IceBank® Energy Storage: Cooling for a Greener, Smarter Future
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U.S. Green Building Council Energy Star ARI Office/Commercial Engineer



Moorhead Federal Building Tanks

Moorhead Federal Building Tanks

If you are designing an HVAC system for new construction or retrofit office/commercial applications, you should consider the numerous advantages that a CALMAC energy storage system can provide.

What is energy storage and how does it work? energy storage is a proven technology that takes advantage of low-cost, off-peak electric rates to produce cooling energy for use when electric rates are higher. A building’s chiller is used to charge CALMAC’s IceBank® thermal energy storage tanks with ice during less expensive off-peak hours at night. The ice is stored in the IceBank tanks and then used the next day during the discharge cycle to cool the building during on-peak hours. Click here (PDF, 371 Kb) for system configuration information and a technical review of the energy storage process.

Efficiency of air-cooled screw compressorAir-cooled chillers perform most efficiently when the outdoor temperatures are relatively low, as naturally occurs during cooler nighttime hours. Operation at night with 20 degree lower condensing temperatures can improve energy efficiency typically by 2 to 8 percent over non-storage systems operating during the day.

There are at least three energy storage strategies to consider: full storage, partial storage, or a combination. Full storage shifts a building’s entire cooling load to off-peak hours. The building’s chiller only runs at night in order to charge the IceBank tanks. During the discharge cycle, the stored ice is used to cool 100 percent of the building’s load the next day. Full storage can be ideal when an existing chiller is already in place and a building owner wants to reduce energy costs.

Annual hours of full-load operationWith partial storage, IceBank tanks work in tandem with the chiller. The chiller charges the IceBank tanks at night and continues to run the following day during the discharge cycle, cooling up to 70 percent of the building’s load, and the stored ice cools the remaining 30 percent. A energy storage system configuration enables chillers to operate at or near full load continuously, eliminating the inefficient cycling and capacity modulation that accompanies part-load operation and normally causes a chiller to operate at peak efficiency only 25 percent of the time.

Click here (PDF, 371 KB) for system configuration information and technical review of the energy storage process.

Additional design engineer benefits

  • Thermal energy storage design is similar to a chilled-water system and is not complicated.
  • Provides customers with a demand responsive cooling system.
  • Provides customers a cooling system with fuel-source flexibility, on-peak or off-peak energy.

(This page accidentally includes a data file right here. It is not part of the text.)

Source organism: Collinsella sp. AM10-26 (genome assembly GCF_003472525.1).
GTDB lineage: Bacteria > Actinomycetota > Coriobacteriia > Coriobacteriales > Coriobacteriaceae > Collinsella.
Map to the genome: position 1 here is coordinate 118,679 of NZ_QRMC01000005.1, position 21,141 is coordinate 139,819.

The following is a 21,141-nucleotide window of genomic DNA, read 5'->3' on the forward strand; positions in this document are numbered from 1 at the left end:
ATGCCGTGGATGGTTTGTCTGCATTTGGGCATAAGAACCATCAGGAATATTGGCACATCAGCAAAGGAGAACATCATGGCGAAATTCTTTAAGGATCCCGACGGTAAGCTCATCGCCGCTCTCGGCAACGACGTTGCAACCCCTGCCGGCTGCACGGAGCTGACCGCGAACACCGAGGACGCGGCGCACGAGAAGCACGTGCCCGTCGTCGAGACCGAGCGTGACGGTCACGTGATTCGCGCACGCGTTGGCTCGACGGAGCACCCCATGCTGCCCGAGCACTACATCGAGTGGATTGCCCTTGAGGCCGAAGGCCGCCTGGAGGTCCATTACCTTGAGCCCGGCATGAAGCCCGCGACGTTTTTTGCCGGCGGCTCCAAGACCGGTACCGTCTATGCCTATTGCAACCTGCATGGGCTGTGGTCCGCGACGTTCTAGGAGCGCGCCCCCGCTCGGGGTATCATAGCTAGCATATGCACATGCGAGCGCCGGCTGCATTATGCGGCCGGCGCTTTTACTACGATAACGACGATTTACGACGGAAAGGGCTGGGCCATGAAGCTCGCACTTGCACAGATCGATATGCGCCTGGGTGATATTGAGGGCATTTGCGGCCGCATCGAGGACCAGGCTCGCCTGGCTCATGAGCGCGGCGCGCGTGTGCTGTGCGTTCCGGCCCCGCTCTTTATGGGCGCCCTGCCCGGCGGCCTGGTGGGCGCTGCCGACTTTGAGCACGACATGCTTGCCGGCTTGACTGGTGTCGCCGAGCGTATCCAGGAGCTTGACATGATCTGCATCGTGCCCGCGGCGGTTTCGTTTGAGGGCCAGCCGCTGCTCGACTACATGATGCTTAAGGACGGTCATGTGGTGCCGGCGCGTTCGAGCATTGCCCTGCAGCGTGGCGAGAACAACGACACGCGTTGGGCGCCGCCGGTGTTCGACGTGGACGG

• Offers architects a path to ASHRAE 90.1 compliance or improved LEED™ ratings.
  • Provides a design with a chiller that is 40 to 50 percent smaller, to minimize inefficient operation of oversized equipment with minimal risk.
  • Added design costs, if any, can be easily paid for with life-cycle savings.
  • The size of air handlers, motors, ducts, and pumps can be reduced by 20 to 40 percent, which saves design time.
  • CALMAC can provide a wealth of information to help engineers efficiently design an energy storage system.
  • Click here for a complete list of other benefits.

Misconception: I understand partial energy storage, but I don’t like the risk I’m taking with downsizing the chiller. Look at an example comparison of conventional cooling with two 50-ton chillers for a 100-ton building and partial storage. The energy storage system for this example might be two 30-ton chillers and one CALMAC 1320 IceBank energy storage tank. If only one chiller operates on the conventional system, 50 tons of the 100-ton peak-cooling load can be met. If only one chiller is available on the partial ice storage system, over 50 tons of the 100-ton peak cooling-load tons can easily be achieved. Thirty tons come from one chiller and 40 to 50 tons come from the ice stored in the IceBank tank. The systems have similar capabilities, should one machine be inoperable. The risk of a component being down is the same for each system.
Moorhead Federal Building in Pittsburgh, Pennsylvania

Moorhead Federal Building
Pittsburgh, Pennsylvania

For example, two 990-ton chillers were originally installed at the Moorhead Federal Building located in Pittsburgh, Pennsylvania. The consulting and project engineer decided to replace the 990-ton chillers with two 600-ton, high-efficiency centrifugal chillers, along with a CALMAC energy storage system that included 39 IceBank energy storage tanks rated, at 190 ton-hours each, for a total of 7,410 ton-hours (or 26,000 kW-hours).

On mild days during the cooling season, the chillers are not run at all during peak times, and 100 percent of the cooling is provided from the stored ice.

Click here for complete product and specifications information.

Click here for a partial listing of IceBank energy storage projects..

Please click here to contact any of CALMAC’s regional managers for additional information or questions.

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